Roosevelt Weed

Species: Baccharis neglecta
Family: Asteraceae
Order: Asterales
Status: Native to nearby counties

Other Common Names: False Willow, Jara Dulce, Poverty Weed

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Located in a sunny corner of the acre. Sep 24, 2012.

When I first took notice of this bush 3 years prior to the photo, it was about about 2.5 to 3 feet tall. Here it is about 6-7 feet and really bushed out to the sides.

Considering how well this does in harsh conditions, I’ve been surprised that it hasn’t begun spreading until 2018.

Roosevelt Weed 5-19-09 b.jpg

Same bush 3 yrs younger among much bare soil and mowed grass. May 19, 2009.

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A closer look at some branches and leaves. Mar 26, 2012.

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A closeup of the tiny flowers at the end of just one small branch. Oct 8, 2012.

I love when this bush blooms. Not only does it become fuller and prettier, but it emits an intense aroma of honey. When this happens, I can’t help but pause for several minutes, taking in one deep inhalation after another.

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In full bloom with butterflies, bees, wasps and flies. Oct 7, 2010.

I am amazed at the number of pollinators that visit this plant. Get anywhere near it, you hear a symphony of buzzing noises and see many varieties of bee, fly, wasp and butterfly species all feeding on this one bush. Here you can see a couple butterflies, as well as other insects flying above as well as resting on the branches. This was taken with an old phone camera, so you can’t see much detail, but all the black dots on the branches are pollinator insects.

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The ends of a couple branches full of flower buds. Sep 24, 2012.

This plant, although native to Texas, is considered one likely to be problematic since it can thrive in very dry, hot conditions and can spread and crowd out other native species. I don’t know everything the trained experts know, can just go by what I’m seeing. After 10 years of observation, I only now see it beginning to spread a little.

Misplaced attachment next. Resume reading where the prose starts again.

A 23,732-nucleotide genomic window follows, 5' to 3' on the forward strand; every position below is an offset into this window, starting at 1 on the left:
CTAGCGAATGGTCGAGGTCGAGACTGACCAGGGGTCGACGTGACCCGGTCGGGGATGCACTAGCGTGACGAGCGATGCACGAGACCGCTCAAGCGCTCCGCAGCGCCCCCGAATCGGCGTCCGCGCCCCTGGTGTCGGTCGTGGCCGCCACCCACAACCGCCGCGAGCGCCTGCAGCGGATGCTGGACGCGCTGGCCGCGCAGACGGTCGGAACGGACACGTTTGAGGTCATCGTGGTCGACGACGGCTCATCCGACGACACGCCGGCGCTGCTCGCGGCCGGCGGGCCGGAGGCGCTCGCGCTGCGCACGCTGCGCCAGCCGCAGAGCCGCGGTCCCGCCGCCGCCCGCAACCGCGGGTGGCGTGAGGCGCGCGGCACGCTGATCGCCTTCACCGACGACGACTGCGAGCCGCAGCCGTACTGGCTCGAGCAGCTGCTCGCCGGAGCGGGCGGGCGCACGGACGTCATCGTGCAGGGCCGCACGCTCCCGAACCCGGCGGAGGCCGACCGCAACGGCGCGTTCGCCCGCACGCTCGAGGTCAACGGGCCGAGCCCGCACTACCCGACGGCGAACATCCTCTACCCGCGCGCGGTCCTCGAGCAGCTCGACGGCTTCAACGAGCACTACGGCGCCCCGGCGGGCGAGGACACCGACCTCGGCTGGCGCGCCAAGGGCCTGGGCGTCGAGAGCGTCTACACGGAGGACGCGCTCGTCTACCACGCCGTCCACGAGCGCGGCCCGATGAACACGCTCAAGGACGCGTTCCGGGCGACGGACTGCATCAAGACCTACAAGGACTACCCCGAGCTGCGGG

I wonder how much we can really know about what the proper balance of plants should be or if it should always remain about the same. Nature’s innate intelligence seems to very much exceed our own. It seems to me that, aside from trying to undo our past mistakes by using healthful, restorative practices, that we only inflict harm when we try to control, manipulate and subdue nature, specifically when it comes to native plants. Don’t these plants only really become a “problem” when we try to do things like mono-crop farming, large scale animal grazing, ornamental lawns, chemical pesticides and fertilizers? All harmful practices we can move away from.

My experience so far regarding “weeds taking over” has been that if I let all the wild plants grow (150+ species and counting), no single native or naturalized species takes over in a big way. One may thrive a whole lot for a year, then be much less prominent for awhile. Maybe they thrive when the soil most needs what they have to offer and they acquiesce when they are no longer needed so much?

Web pages to learn more about this plant: (

Texas A&M Horticulture (

Wikipedia (

USDA Plant Database (


2 thoughts on “Roosevelt Weed

  1. To whomever posted this link: I don’t share your fears about this plant. It has not “spread rapidly” on my property because I don’t poison, cut, slash and or burn anything that grows here. Therefore there’s a natural balance of plants that is maintained automatically. I never use poison for any reason on my property. Poison is POISON! It destroys and throws eco-systems out of balance. Poisoning plants also poisons soil microorganisms, and seeps into groundwater causing contamination. It would be a good idea if we all learn to trust the inherent intelligence in plants. They are there for a reason, and when they become seemingly “invasive”, it’s because you don’t understand the intelligence there. That the plant is trying to recover the health of the soil, the health of the ecosystem. Sit in nature and observe quietly. Watch without doing. Have an open mind and heart. The intelligence of nature will teach you much!


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